“The Blind Postman,” Friend, June 1996, 42
Yes, it’s true—a blind postman! His name was Owen Jones, and he delivered the mail for almost twenty-five years.
Owen was born in 1819 in a little village in Wales. When he was just a small boy, he fell into the fireplace, severely burning his face and losing the sight in one eye. When he was about thirty, he lost the sight in his other eye.
At first, he was discouraged and depressed, but before long, his natural, happy disposition returned. He continued to play the violin, and he worked at developing his talents for mimicking voices and telling stories. He learned to accept his blindness without bitterness, and, like many blind people, he developed his other senses.
When the missionaries came to Wales, he and his family were baptized and decided to go to America. He and his brother and sister arrived in New Orleans in 1849 on the ship Hartley. From there they made their way to Utah. Owen settled in Brigham City, a small community about sixty miles north of Salt Lake City, where there were other Welsh pioneers.
The neighbors found him cheerful, sociable, and friendly. He often did small repairs for them, and he made chair seats of rush (a course grass), cane, and rawhide.
He never had any trouble getting around the little town. He had an excellent sense of direction, counted the steps between fences and trees, and listened to the sounds around him.
When the job of postman became available, someone suggested that “Blind Man Jones,” as he was affectionately called, could do it. He was happy for the opportunity to be useful and to earn a steady paycheck.
He did well at his new job. Each day an associate sorted the mail for him and put it in the proper order in his canvas bag. Then away he went. Carrying a long buggy whip in front of him much like blind people nowadays use a white cane, he made his way around the town, delivering the mail. If he was not sure he had the right letters in his hand, he asked homeowners to check and resort them for him.
Owen took his meals with many of the townspeople; they all enjoyed his company and loved to hear stories about his early life in Wales. He spoke English almost as well as his native Welsh, and he was often called on to translate for immigrants who had not yet learned English.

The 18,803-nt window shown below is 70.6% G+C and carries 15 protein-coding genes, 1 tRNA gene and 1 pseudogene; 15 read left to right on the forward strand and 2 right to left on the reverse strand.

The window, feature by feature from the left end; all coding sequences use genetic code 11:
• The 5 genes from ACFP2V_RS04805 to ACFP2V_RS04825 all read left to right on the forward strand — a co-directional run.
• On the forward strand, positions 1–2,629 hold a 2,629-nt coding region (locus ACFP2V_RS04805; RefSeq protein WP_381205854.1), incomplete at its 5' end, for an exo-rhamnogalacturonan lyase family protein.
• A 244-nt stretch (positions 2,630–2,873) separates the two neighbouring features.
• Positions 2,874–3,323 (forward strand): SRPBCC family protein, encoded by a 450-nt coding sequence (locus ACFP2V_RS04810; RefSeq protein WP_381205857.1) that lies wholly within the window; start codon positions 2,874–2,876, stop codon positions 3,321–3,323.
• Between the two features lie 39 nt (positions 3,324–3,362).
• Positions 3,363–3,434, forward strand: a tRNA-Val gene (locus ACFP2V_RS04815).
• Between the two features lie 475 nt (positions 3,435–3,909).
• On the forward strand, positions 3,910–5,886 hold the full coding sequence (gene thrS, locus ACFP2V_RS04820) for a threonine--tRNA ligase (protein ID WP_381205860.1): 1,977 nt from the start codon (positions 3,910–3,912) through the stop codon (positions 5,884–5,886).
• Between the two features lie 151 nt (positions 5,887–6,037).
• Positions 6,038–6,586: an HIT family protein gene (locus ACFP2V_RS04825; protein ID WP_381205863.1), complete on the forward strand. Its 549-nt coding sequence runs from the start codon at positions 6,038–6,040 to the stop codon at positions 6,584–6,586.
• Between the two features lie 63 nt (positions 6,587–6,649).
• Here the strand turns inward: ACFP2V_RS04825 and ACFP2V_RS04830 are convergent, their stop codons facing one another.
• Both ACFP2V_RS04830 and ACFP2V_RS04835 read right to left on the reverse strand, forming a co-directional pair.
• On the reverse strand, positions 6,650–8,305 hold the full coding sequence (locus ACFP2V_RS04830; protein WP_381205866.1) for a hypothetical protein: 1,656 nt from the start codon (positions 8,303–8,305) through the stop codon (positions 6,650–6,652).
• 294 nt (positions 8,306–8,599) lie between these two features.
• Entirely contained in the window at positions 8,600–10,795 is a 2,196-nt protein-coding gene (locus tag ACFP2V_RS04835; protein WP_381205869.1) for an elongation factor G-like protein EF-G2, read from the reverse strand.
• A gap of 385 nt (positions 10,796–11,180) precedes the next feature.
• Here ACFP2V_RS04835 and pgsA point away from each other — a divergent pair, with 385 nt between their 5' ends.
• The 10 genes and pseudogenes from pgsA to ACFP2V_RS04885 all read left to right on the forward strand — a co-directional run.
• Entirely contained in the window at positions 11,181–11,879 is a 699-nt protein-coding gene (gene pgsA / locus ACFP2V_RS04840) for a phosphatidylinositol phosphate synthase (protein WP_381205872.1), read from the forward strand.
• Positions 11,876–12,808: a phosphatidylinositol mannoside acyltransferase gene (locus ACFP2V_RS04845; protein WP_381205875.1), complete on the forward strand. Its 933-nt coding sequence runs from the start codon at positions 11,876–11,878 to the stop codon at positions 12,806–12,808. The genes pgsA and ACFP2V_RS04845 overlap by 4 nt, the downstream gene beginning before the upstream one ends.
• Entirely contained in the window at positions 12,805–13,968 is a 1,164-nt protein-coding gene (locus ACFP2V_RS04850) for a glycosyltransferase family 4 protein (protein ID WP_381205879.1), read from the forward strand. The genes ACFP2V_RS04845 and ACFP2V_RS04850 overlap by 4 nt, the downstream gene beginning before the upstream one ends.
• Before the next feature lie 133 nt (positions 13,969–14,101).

Many children remembered having him in their homes for meals and parties. Owen loved to be a part of these happy times. Sometimes the carpet was rolled up, and the children danced to his violin music. He particularly enjoyed hearing the children’s laughter as they hopped and skipped to the music.
After one evening of dancing and merriment, the host asked his son to walk Owen home. After a block or so, he said to the boy, “You’d better go back; it must be very dark.”
“But what about you?”
“Oh, I can find my way without any trouble. Remember, the world looks the same to me whether it is night or day!”
The children always watched for him, and they took his hand and walked along with him, especially when he came to a small footbridge over a little creek. He probably would have had no trouble getting across, for the bridge had a railing, but he let the children feel that he really needed their help, and they loved it.
Owen never complained, and he never seemed to feel sorry for himself. He often said, “I would much rather lose my eyesight than my hearing. I can laugh and joke with friends, play the violin, and enjoy the music. I can hear the birds and the rushing streams and the other sounds of the world around me. Those are the things that give me joy!”
Owen Jones died of pneumonia in 1894 and was buried in the Brigham City Cemetery. He never married, but he enjoyed the love and affection of all the townspeople just the same as if he had been part of their families. He was an inspiration to all who knew him because he was willing to make the most of his abilities.
“It is not so bad to lose your sight,” he once said. “After all, what counts is what is in your mind!”
We could all learn a thing or two about living from Owen.